I am pleased to announce the release of my new book, The Bible and Addiction Recovery in Kindle format! Hopefully, by year’s end if we find there is enough interest, we may also offer it in a paperback format as well.
Well, after many of you have brought up the need for such a source, I have finally finished writing this book for use by those who work with recovery models that include the 12 Steps of Alcoholics Anonymous, Narcotics Anonymous, and also the Disease Model of the medical community who would like to look at these non-Christian tools from a Bible-believing standpoint! Allow the introduction to my new book to explain what this work is all about:
Many familiar with the epidemic of substance addiction would agree that doctors lacking in education in the field of addiction are at a disadvantage when trying to interpret symptoms in their patients that might actually be associated with addiction. Thus, these otherwise well-trained doctors often attribute the meaning of these symptoms not to addiction, but to other types of disease and illness, leading to both mistaken assessment and diagnosis. I remember one case where a patient was misdiagnosed as being bi-polar when, in fact, they were in the process of withdrawals from methamphetamine use. Ironically, the same has been true of Bible scholars over the course of many generations. Although these scholars rightly have interpreted a vast amount of the wealth for living within the Bible’s pages, their lack of knowledge about addiction has often led them to overlook information contained in the Bible that relates to addiction and recovery and could make a vast difference in the lives of those in bondage to substances and behaviors.
Often, Bible passages that were written long ago and intended to address all manner of addictive behavior are seen merely as only referring to sexual immorality or in some cases simply the practice of witchcraft. When these students of Bible scholarship look at these priceless nuggets of recovery advice, they don’t realize the Bible is giving advice on dealing with a disease they are totally unfamiliar with!
Those who practice the Christian faith as a way of life believe that the Bible has within its pages the answers to every situation and need in life. If we believe that the Bible lives up to its acrostic (Basic Instructions Before Leaving Earth), then we also believe it must address the issues of addiction and recovery extensively, as it does every other issue that prevents mankind from reaching his full potential, his full God-intended glory. So, if we look at Bible passages in light of mankind’s ageless struggle with dysfunctional addictive behavior, we quickly begin to see the Bible as a vast storehouse of advice for dealing with the root of the problem.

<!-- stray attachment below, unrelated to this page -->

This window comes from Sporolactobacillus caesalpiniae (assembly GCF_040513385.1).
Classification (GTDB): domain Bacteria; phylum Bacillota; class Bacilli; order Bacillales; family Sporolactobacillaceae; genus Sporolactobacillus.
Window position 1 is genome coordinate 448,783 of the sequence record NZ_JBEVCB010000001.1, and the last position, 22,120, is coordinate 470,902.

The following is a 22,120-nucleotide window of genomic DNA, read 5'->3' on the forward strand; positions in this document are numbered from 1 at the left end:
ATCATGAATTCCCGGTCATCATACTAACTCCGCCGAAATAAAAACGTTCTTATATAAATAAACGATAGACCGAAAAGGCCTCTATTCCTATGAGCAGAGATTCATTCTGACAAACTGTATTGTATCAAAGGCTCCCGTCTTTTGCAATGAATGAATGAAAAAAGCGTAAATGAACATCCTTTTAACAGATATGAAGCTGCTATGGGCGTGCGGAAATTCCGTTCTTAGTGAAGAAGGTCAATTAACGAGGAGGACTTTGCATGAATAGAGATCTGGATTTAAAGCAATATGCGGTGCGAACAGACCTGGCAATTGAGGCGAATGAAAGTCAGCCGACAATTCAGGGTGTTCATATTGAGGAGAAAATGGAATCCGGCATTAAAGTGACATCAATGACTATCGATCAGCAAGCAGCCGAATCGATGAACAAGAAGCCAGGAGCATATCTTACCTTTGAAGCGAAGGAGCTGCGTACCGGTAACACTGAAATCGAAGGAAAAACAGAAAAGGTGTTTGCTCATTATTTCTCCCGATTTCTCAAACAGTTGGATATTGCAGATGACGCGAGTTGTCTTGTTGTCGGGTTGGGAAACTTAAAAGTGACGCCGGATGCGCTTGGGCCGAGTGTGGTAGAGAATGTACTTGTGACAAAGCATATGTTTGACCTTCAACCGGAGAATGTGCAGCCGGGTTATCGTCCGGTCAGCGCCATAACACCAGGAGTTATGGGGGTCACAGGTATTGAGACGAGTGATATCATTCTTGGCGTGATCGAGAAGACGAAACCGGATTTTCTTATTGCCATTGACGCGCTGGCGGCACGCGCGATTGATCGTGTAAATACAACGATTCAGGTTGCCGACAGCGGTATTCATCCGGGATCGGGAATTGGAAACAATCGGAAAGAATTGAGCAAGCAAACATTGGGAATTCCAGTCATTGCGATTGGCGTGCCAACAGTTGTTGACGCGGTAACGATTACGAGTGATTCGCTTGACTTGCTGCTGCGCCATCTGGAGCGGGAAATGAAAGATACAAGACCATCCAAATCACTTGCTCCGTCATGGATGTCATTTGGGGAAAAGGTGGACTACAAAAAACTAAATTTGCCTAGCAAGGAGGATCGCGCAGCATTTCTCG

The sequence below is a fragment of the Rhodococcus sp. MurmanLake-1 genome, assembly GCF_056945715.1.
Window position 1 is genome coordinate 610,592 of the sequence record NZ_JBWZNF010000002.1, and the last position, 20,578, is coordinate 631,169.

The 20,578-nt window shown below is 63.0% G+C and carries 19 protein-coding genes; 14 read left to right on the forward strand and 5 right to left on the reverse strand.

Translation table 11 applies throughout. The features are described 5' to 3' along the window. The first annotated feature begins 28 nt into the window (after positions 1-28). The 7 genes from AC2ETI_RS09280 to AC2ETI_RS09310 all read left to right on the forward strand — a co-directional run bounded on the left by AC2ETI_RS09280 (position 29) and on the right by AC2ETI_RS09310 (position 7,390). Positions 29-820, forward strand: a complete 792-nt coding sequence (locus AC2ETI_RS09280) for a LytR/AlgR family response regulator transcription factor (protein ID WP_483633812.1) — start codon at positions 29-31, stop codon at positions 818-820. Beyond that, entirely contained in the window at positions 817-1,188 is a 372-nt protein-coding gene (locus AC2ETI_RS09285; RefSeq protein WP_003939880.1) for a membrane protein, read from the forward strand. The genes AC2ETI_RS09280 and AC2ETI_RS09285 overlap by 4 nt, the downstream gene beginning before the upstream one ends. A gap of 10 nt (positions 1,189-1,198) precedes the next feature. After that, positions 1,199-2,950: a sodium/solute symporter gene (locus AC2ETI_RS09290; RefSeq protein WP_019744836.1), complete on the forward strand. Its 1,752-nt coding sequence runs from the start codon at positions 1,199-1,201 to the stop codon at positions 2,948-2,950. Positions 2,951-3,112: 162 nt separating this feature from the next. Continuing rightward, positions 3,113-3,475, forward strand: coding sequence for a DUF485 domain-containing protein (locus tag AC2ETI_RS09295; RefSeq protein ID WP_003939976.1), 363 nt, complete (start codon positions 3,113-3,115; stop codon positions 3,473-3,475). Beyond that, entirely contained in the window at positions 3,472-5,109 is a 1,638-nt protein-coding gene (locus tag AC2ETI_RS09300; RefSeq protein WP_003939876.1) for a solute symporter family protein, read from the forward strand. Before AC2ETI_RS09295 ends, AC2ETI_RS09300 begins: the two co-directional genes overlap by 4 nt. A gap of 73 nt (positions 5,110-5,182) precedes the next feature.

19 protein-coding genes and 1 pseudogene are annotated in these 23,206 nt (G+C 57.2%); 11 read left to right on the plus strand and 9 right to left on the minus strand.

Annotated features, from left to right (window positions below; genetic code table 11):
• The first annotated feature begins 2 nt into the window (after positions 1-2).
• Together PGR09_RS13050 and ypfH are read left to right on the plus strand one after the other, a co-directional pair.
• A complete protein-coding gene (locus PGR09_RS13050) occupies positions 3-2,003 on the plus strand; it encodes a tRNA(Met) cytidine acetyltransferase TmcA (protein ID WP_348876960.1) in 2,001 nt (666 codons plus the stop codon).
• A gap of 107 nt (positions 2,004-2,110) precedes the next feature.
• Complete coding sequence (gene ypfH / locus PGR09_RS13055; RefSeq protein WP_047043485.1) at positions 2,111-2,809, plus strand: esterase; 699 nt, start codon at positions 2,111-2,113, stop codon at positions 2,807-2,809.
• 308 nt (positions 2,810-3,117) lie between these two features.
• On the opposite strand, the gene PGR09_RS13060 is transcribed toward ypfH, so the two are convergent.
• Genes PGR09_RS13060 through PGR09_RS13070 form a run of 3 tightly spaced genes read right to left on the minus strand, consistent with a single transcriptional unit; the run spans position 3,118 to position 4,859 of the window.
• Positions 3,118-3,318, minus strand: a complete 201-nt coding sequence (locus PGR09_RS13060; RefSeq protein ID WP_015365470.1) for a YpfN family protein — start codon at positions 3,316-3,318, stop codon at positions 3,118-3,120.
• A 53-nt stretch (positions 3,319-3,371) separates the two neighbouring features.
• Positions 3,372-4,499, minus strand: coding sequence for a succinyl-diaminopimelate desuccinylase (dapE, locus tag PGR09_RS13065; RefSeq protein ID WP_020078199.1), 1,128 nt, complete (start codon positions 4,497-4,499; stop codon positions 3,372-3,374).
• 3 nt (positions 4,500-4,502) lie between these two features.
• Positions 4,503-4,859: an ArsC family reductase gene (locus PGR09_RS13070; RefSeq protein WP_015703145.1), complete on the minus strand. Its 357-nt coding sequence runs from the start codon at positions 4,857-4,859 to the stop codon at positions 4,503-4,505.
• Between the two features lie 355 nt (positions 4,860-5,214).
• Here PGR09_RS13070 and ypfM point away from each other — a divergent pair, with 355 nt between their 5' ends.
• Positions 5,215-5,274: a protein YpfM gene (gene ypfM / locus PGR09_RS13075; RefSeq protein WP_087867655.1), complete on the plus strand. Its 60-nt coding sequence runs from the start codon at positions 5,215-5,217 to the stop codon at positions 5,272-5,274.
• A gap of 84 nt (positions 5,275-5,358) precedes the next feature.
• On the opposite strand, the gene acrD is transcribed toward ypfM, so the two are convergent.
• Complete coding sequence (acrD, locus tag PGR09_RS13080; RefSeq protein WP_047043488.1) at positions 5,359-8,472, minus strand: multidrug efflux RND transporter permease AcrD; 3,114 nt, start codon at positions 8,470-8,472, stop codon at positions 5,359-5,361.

Working in a diverse community of clients in various stages of the disease of addiction, many addiction specialists find themselves impeded from fully serving their clients due to lack of cultural competency in certain areas. Cultural competency is when a counselor understands enough about the culture the client is from to be able to properly encourage them to build for themselves an action plan for their recovery. An example would be a counselor from a Caucasian cultural background studying Asian culture in order to more effectively guide a Korean client through setting up their recovery plan in a culture he or she is not familiar with. Another example is understanding the religious culture of the client in order to help him or her plan their recovery by utilizing the tools their particular religious culture has that can increase their chances of staying sober.
For the professing Christian counselor, this can manifest often in non-Christian recovery program and counseling settings where their expertise in addiction and recovery education is nonetheless sorely needed, but their spiritual convictions leave them challenged in trying to help clients with an unbelieving mindset. On the other hand, those professionals not practicing the Christian faith often find themselves at an impasse when trying to help their clients who profess belief in Christianity and insist that the Bible has the ultimate answers to their addiction recovery. What I propose to do in this present writing is to present useful tools to both the practicing Christian counselor attempting to educate a spiritually like-minded client and also to the specialist who may not consider Christianity as a necessary component of their own lifestyle or recovery, but who recognizes its potential to help their believing client to achieve his or her recovery. I would also like to present a variety of tools for those believing Christians who want to better understand the process of recovery based on the Bible.
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